I was driving home and saw a neighbor driving her new electric Ford Mustang. It looks nothing like a Mustang, but rather like a “run of the mill” small SUV. Mountains of articles have been written about the weird/brilliant decision by Ford marketers to brand this SUV as a Mustang (we assume their marketers are in charge).
To me, it does not make any sense. It seems inconsistent on so many fronts. The car is not a muscle car by any stretch of the imagination. It is not even an exotically styled car. So why the Mustang label? And why did they NOT label the electric Ford F150 Truck as a Mustang (it is called the “Ford F150 Lightning”). Not doing so is equally baffling as labeling the SUV as one. But then, what do I know…
Anyway, before you think that you have accidentally opened a Marketing: Automotive column, let me explain why I am sharing this with you. It comes back to branding.
In the past, our national TV networks positioned themselves as brands, sometimes with sub-brands included. Some may remember “Must See TV” from NBC back in the 1990’s. It mostly applied to their Thursday evening that comprised of all their highest rated TV shows like Seinfeld, Friends and Frasier. And everyone knows “Monday Night Football” as a brand.
Slowly but surely, TV shows started to become their own brands, and through use of social media were able to create a direct relationship with their viewers. If viewers were ever loyal to a certain network, the direct relationship with a show and its cast ultimately became more important than the channel on which it aired. This has been proven over the last years when a network would cancel a show, and then someone else picked it up and ran with it, sometimes successfully (Brooklyn 9.9 which switched from Fox to NBC, Monday Night Football which moved from ABC to ESPN, or All Rise which moved from CBS to OWN).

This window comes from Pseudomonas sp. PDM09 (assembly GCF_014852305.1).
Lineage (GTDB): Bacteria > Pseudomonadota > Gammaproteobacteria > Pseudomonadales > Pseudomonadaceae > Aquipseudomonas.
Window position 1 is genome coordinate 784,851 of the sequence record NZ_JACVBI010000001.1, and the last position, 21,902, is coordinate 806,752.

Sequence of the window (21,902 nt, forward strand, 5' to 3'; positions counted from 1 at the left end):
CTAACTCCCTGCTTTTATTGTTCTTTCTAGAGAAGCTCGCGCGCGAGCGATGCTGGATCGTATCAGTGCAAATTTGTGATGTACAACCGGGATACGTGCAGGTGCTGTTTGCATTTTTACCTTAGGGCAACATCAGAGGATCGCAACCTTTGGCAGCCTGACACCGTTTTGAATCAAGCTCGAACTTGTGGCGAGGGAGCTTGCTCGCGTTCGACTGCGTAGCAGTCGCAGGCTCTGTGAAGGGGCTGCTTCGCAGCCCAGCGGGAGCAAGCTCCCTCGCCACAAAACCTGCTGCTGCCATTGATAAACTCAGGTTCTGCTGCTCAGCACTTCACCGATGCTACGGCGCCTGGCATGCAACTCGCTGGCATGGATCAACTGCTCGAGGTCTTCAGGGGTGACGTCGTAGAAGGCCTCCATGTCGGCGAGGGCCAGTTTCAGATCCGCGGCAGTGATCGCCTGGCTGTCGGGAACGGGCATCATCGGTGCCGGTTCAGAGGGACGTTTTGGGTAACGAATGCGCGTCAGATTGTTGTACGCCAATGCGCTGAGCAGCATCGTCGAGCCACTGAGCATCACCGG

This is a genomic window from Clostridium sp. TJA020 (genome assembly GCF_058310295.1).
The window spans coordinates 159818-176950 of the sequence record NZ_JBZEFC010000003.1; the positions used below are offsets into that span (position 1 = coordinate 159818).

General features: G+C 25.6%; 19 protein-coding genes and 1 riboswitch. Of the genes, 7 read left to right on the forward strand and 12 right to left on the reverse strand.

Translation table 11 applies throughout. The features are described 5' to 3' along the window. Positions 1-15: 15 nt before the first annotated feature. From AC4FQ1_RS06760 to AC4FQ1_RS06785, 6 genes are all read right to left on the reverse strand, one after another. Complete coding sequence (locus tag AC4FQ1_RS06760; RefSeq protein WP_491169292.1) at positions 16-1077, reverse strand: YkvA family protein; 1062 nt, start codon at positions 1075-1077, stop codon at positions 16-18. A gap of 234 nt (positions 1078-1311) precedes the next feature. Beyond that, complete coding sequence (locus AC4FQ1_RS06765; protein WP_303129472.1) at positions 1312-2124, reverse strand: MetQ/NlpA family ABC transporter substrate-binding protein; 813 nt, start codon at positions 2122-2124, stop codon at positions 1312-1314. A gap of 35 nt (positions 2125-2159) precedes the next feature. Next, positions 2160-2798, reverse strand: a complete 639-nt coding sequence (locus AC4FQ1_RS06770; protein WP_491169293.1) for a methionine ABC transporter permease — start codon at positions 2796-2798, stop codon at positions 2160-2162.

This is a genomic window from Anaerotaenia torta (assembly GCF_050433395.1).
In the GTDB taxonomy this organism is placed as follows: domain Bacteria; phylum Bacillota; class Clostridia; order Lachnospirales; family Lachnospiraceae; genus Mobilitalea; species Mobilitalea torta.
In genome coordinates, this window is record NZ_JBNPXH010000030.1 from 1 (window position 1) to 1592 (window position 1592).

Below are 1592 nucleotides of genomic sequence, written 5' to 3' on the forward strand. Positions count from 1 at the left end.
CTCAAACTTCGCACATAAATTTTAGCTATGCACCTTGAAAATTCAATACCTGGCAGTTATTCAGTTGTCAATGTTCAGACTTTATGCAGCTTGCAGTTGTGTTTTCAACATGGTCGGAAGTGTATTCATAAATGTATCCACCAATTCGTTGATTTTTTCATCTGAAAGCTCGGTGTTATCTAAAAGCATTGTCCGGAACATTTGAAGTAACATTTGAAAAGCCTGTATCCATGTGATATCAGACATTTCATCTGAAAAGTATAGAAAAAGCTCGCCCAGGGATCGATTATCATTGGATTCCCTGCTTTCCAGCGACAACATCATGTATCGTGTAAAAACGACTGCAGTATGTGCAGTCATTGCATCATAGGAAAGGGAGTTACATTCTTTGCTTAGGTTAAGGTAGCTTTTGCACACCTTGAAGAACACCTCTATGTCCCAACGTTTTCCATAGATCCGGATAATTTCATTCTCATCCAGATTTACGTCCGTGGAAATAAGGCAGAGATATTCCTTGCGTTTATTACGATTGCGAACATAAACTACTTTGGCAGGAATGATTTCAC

More recently, we have seen the rise of the reboot, with shows like Fuller House, How I met your father, The Wonder Years and soon Frasier, all finding new homes and audiences on streamers.
Which makes me wonder… Does the brand of the network matter? Or is it the show? The actors? Is a Netflix comedy perceived as “better” than a Hulu comedy? Is a documentary on Discovery perceived differently from a documentary on PBS? Is a historic costume drama rated differently by its audience when seen on Apple+ vs Peacock? Do these brands matter?
I am leaning towards “no, they do not matter”. In the Albarda household we happily switch between streamers (including those owned by legacy networks like NBC/Peacock and CBS/Paramount). We endlessly share trailers among family members and bookmark shows to watch, regardless of streamer. We rarely stay within one platform for the duration of the evening. And anecdotally, I hear the same viewing behavior confirmed from others.
So what does this mean? It means that the old saying that “Content is King (Queen?)” matters even more today then it did before. If we truly select on the basis of story, and to a degree, pedigree or familiarity of the cast members and possibly producers/directors (…”from the makers of…”), then marketing your content before marketing your platform seems important. From how I see (legacy) streamers market themselves, I am not sure they agree. But as I said before when talking about the Mustang EV… what do I know…